Eating disorders: mapping the (lack of) evidence

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Helen Bould summarises a recent review that maps the evidence for the prevention and treatment of eating disorders in young people. Her conclusion? A call to arms for more better quality research to help people affected by these serious illnesses.

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Exercise for the prevention and treatment of antenatal depression

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Meg Fluharty summarises a recent systematic review looking at exercise for antenatal depression. The review finds preliminary evidence to suggest that exercise may be effective in reducing depression during pregnancy, but the quality of included trials is low to moderate.

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Can schools prevent eating disorders?

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In 2012 there was a call from Parliament to research school interventions to reduce body dissatisfaction. Helen Bould reports on an RCT of school-based prevention programme for eating disorders, which highlights the need for more work in this area.

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Internet-based alcohol and cannabis prevention: Climate Schools and salami slicing

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Matt Field summarises the findings of a recent cluster RCT that uses internet-based prevention (an Australian programme called Climate Schools) to reduce alcohol and cannabis use, truancy, psychological distress and moral disengagement.

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Preventing workplace depression: are there universal interventions that work?

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Mental health in the workplace is an area that we’ve blogged about a few times before. This blog features a recent review by Tan et al on workplace interventions for depression. Mental disorders are the leading cause of sickness absence (Harvey, 2009 and Henderson, 2011), and depression in particular is predicted to be the leading [read the full story...]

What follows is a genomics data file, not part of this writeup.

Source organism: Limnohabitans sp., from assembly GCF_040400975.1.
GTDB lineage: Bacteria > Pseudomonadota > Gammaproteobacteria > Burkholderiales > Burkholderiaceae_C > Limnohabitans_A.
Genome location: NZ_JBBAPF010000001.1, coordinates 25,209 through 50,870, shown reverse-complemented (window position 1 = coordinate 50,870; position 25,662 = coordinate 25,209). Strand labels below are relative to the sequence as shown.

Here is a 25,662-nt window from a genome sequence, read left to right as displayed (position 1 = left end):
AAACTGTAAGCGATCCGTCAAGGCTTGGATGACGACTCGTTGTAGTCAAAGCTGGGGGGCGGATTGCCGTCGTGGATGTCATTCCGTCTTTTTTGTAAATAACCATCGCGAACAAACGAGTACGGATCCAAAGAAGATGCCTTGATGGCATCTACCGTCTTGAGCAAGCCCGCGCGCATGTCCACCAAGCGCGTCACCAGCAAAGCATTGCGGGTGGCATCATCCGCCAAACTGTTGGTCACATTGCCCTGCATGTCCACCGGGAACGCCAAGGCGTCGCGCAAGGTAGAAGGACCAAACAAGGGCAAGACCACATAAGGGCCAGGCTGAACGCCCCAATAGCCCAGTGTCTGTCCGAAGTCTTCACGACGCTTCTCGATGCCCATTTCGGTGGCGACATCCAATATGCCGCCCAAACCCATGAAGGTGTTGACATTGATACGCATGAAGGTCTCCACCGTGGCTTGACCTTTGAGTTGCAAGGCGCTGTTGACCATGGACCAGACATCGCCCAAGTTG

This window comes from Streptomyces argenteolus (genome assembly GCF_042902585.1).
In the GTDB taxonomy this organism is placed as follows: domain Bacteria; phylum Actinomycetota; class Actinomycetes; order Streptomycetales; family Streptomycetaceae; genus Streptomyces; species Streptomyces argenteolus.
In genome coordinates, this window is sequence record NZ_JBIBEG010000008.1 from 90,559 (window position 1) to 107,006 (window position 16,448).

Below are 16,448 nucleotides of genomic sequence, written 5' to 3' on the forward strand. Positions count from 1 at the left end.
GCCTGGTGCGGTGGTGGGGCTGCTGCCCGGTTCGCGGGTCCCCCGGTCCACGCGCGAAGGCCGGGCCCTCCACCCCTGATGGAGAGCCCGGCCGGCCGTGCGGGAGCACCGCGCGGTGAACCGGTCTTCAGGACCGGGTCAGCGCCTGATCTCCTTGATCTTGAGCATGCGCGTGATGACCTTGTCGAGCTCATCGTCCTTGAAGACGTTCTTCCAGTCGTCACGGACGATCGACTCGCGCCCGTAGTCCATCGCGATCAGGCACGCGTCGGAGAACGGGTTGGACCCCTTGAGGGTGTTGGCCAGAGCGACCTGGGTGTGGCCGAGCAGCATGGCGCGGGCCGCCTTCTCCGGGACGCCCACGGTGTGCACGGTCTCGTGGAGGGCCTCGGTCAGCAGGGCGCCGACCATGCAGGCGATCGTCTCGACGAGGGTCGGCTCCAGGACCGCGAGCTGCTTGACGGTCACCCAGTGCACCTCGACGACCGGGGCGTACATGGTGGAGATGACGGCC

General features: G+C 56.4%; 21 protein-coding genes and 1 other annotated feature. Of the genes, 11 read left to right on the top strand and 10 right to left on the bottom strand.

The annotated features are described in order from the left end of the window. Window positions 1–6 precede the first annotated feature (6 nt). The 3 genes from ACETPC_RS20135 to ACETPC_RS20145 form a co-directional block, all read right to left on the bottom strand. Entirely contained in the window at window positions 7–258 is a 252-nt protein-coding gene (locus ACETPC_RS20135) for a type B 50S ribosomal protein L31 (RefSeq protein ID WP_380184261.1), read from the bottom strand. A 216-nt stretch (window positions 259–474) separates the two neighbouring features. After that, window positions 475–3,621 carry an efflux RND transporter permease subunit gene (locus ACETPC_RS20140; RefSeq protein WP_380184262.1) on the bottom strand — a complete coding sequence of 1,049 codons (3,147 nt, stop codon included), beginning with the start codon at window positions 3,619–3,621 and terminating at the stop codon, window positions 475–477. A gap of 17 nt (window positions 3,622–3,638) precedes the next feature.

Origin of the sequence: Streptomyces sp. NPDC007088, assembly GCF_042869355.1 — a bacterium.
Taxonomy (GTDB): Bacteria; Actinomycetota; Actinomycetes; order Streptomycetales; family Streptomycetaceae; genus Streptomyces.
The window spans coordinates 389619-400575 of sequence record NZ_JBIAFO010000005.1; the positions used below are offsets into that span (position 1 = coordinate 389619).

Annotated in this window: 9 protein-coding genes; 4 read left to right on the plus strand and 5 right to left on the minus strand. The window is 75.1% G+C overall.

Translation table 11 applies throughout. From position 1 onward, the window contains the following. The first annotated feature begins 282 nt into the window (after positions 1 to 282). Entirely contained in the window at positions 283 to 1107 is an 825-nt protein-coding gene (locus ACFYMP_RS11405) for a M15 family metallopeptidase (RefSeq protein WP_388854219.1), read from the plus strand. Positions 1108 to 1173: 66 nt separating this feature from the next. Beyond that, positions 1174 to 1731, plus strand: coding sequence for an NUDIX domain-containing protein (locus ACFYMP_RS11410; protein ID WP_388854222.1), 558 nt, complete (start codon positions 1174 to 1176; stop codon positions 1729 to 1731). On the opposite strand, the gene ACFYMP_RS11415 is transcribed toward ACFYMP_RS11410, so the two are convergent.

Adapting smoking cessation interventions to meet the needs of black and minority ethnic populations

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Tobacco use is the single most important preventable cause of mortality and morbidity in developed countries. However, what is less widely appreciated is that as the overall prevalence of smoking has declined, tobacco use has become an increasingly important driver of health inequalities. For example, the prevalence of smoking in the United Kingdom has declined [read the full story...]

The dark side of universal prevention: Limited effectiveness and harmful effects of classroom-based CBT in preventing adolescent depression

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Depression is a common problem in adolescence, with statistics showing that around 20% of young people will go through at least one clinically depressive episode by the age of 18 years. Given the significant impairment and deleterious consequences of depression, sustained efforts have been dedicated to preventive and early intervention. In a recent large trial [read the full story...]

People who died by suicide are more likely to have been last discharged from a general hospital

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Suicide is a significant public health concern in the UK and globally. Recently it was reported that the UK male suicide rate in 2012 was 3.5 times that of women (Siddique, 2014). In 1981, when the data series these reports were based on began, the male suicide rate was 1.9 times that for women. However, overall [read the full story...]

Systematic review identifies key parenting factors associated with adolescent depression and anxiety

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Parenting is a tough gig. As a mum of three, I can honestly say that nothing in my everyday professional life comes close to the trials and tribulations of guiding small people through toddlerhood and beyond. Parenting advice comes thick and fast from all corners, most of it unsolicited, some of it anecdotal, much of [read the full story...]